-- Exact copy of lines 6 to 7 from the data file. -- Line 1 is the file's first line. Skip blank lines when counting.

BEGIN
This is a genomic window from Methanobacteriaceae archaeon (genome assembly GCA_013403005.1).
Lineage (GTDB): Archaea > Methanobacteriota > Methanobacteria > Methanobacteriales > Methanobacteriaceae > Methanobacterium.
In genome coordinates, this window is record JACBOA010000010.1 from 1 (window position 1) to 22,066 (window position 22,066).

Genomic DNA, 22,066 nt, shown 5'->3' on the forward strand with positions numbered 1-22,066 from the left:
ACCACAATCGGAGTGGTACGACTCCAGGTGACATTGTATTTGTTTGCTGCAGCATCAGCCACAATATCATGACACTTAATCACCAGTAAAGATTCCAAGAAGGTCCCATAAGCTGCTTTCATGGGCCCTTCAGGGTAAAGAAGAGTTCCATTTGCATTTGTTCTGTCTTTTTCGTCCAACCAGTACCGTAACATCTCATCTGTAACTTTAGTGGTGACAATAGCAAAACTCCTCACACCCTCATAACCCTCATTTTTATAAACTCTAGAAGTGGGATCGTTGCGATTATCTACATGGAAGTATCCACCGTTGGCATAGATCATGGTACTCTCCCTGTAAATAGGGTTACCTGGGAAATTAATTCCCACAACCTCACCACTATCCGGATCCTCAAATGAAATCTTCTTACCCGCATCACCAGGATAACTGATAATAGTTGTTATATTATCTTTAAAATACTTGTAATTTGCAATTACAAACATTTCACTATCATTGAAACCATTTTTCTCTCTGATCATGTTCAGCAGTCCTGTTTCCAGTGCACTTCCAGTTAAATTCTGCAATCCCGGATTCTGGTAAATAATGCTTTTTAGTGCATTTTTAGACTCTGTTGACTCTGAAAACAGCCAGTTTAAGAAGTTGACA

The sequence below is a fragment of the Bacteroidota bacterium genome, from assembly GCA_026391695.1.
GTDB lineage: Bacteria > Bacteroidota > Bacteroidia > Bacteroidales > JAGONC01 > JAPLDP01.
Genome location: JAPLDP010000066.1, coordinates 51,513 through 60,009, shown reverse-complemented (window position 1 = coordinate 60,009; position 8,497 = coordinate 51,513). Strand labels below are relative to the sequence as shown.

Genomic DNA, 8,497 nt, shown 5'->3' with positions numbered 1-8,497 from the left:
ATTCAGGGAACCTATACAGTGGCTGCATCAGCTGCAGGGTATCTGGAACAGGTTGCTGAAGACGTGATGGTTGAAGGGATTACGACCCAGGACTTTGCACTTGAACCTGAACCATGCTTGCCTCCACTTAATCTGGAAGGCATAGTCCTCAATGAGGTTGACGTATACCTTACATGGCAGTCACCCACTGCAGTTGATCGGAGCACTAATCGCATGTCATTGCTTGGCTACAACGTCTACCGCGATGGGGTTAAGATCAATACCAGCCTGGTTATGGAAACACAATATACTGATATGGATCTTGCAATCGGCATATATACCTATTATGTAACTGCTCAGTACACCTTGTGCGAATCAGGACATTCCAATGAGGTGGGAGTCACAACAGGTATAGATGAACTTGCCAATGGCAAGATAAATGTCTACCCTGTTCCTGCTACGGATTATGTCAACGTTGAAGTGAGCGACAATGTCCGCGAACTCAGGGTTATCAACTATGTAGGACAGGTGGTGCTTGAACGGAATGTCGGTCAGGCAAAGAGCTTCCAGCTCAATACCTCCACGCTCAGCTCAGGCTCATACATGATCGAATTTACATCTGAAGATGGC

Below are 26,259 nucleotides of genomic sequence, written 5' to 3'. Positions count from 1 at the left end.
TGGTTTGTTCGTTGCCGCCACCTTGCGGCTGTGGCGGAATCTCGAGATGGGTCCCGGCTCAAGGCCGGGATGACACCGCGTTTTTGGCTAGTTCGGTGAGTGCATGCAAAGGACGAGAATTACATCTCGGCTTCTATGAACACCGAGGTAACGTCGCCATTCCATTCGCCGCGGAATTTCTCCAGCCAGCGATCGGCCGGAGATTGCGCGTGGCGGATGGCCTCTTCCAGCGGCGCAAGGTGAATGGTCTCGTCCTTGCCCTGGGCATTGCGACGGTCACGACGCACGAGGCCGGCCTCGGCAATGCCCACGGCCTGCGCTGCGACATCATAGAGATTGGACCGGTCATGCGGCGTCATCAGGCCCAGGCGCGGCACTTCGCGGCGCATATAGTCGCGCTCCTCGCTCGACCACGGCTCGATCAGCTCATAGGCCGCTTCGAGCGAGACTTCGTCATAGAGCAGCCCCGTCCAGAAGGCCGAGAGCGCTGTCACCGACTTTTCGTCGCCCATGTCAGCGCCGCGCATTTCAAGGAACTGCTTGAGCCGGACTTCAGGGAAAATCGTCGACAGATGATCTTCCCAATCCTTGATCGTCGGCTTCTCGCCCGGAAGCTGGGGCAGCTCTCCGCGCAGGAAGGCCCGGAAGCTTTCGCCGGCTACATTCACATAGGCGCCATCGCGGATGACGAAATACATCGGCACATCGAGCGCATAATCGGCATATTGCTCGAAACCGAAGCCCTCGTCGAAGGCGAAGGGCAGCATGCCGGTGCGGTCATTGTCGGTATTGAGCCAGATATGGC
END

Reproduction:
The sequence below is a fragment of the Bacteroidota bacterium genome, from assembly GCA_026391695.1.
GTDB lineage: Bacteria > Bacteroidota > Bacteroidia > Bacteroidales > JAGONC01 > JAPLDP01.